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Season Two of 'Black Monday' Arrives on Showtime
March 15, 2020  | By Mike Hughes
 


This is the sort of timing that no one could plan – we hope.

Showtime had set Sunday, March 15, as the second season opener of Black Monday at 10 p.m. ET, followed by episode two immediately after. The show is a loose drama-comedy centering on the 1987 stock market crash.

Then, on March 13, newspaper headlines proclaimed the worst Wall Street crash since 1987.

Hey, all we know is that the fictional crash is a lot more fun than the real one.

Don Cheadle (top) produces Black Monday (with many others, including Seth Rogen) and stars as Mo Monroe, a slick-talking chap who started a brokerage with Dawn Towner (Regina Hall, top). He lured the naive Blair Pfaff (Andrew Rannells, top), who happened to be engaged to the heiress Tiffany (Casey Wilson). His schemes were often blocked by the odd Lehman Brothers (both played by Ken Marino).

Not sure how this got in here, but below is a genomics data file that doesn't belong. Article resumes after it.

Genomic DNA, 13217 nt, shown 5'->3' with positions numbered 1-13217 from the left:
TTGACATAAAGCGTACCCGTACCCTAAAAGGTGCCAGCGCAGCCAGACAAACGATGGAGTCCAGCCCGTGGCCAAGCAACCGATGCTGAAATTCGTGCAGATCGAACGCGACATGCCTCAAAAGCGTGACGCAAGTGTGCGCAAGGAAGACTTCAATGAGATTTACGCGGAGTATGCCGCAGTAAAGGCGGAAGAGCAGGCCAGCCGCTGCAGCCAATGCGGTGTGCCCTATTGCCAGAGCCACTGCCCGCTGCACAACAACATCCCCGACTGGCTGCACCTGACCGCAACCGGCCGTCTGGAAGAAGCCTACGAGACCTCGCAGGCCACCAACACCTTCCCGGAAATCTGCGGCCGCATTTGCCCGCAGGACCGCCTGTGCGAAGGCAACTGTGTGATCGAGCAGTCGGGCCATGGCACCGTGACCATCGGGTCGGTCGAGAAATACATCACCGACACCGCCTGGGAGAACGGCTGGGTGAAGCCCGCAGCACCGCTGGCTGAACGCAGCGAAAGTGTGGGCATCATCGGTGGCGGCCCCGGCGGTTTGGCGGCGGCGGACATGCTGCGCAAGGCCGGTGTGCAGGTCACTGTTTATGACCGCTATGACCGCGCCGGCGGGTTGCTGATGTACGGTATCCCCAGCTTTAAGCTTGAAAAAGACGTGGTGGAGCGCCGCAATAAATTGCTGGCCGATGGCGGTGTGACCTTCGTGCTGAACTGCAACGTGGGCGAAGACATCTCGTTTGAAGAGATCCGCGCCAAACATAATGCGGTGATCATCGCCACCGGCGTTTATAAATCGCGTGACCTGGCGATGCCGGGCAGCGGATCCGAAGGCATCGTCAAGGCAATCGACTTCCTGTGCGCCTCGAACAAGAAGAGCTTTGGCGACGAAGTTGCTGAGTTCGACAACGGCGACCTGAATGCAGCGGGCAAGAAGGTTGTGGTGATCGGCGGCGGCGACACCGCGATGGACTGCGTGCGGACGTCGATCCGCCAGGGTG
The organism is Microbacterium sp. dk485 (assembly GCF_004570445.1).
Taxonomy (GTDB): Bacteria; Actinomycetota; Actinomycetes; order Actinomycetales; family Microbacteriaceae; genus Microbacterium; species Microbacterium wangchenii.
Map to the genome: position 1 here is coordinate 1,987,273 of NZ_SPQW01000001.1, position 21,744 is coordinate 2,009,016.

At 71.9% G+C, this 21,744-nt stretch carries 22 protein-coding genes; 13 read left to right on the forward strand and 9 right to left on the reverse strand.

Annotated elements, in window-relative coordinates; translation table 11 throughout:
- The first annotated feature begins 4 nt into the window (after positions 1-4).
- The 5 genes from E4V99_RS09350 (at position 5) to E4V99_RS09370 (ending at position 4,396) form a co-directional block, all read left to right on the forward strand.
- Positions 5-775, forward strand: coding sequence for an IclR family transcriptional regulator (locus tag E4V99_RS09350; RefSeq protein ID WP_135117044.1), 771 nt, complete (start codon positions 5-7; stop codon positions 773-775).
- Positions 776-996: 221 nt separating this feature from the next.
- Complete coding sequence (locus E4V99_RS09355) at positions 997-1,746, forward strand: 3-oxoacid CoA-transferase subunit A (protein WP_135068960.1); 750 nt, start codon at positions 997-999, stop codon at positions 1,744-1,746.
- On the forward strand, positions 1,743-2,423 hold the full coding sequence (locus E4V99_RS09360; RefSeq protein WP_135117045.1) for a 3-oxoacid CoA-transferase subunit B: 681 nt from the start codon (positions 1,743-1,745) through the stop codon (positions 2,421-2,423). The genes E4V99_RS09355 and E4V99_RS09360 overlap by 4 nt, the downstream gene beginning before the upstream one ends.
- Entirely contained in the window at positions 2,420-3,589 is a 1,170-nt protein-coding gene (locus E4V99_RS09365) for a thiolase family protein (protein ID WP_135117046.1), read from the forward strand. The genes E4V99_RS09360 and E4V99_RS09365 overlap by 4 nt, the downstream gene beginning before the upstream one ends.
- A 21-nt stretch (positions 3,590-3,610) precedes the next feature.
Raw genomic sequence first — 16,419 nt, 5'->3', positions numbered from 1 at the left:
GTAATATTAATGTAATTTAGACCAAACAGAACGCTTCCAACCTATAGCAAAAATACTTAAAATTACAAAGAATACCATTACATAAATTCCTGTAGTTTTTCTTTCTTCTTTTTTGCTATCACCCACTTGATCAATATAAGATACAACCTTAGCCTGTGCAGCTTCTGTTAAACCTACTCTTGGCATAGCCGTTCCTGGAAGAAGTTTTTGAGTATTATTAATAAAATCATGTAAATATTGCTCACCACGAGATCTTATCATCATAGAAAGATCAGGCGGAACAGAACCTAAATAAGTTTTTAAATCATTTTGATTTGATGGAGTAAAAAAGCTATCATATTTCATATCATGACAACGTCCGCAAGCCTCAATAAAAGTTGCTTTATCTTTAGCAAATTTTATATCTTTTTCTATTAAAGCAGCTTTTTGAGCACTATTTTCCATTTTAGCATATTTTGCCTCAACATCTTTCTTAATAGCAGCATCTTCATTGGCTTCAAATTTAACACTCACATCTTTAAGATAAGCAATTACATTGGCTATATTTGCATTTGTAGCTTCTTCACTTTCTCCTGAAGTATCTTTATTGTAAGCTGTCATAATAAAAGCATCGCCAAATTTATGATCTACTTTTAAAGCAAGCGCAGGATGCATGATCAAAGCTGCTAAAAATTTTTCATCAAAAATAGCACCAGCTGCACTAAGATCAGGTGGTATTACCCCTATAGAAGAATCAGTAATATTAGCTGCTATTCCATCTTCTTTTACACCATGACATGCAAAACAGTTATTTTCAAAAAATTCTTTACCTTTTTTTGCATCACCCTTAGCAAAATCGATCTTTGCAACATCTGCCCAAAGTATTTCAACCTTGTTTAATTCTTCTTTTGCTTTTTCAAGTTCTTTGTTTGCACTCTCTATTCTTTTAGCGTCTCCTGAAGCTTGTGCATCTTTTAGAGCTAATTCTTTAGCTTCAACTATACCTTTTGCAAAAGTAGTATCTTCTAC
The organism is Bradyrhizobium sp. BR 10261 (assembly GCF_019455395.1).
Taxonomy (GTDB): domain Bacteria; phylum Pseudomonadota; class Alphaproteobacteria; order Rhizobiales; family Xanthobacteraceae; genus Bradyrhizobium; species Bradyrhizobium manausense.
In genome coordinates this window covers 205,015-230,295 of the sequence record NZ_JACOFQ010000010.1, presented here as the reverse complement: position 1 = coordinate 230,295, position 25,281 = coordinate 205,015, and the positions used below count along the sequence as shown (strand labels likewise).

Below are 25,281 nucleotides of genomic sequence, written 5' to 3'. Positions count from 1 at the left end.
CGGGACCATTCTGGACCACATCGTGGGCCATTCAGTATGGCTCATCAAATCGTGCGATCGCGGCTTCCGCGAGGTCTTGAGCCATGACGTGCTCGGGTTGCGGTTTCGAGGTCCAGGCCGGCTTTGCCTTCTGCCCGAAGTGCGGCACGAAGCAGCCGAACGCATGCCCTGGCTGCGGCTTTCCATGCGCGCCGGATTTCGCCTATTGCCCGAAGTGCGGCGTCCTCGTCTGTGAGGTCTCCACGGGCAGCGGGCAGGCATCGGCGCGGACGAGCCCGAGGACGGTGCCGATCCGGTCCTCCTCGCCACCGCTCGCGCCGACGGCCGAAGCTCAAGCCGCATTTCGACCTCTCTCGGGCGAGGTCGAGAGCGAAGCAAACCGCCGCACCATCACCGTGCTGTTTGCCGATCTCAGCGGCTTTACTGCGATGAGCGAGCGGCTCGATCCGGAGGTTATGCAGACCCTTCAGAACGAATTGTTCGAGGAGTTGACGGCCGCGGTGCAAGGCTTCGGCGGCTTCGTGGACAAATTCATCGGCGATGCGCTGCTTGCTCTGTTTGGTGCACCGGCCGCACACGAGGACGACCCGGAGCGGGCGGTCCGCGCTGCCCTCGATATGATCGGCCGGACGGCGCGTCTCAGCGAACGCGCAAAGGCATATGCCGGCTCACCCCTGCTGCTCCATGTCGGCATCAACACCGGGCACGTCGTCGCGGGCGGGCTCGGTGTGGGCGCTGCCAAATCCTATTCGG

Then everything crashed – stocks, Mo's dreams, and one of the Lehmans, who was pushed from his skyscraper office and crashing onto, ironically, Mo's Lamborghini.

That's where things start now, shortly after the crash(es). Mo is, apparently, penniless and carless and on the lam. Dawn runs the brokerage, which is now almost all female. The surviving Lehman fumes.

And Blair has turned out to be calculating. Now he has money and publicity; he and Tiffany live in a hotel but are looking for something hyper-expensive.

The season-opener – two half-hours, back-to-back – flashes back to the early Mo-and-Dawn days. It also sees them now – Dawn fighting an old-boy network, Mo in very different circumstances. 

Like the movie The Big Short or the mini-series Valley of the Boom, this takes a whimsical view of people trying to get a quick fortune from stocks, schemes, and tech.

An ongoing drama, with richly drawn characters, it's also spiced with the humor of the ridiculous.

Crashes – fictional versions, at least – can be a lot of fun.

 
 
 
 
 
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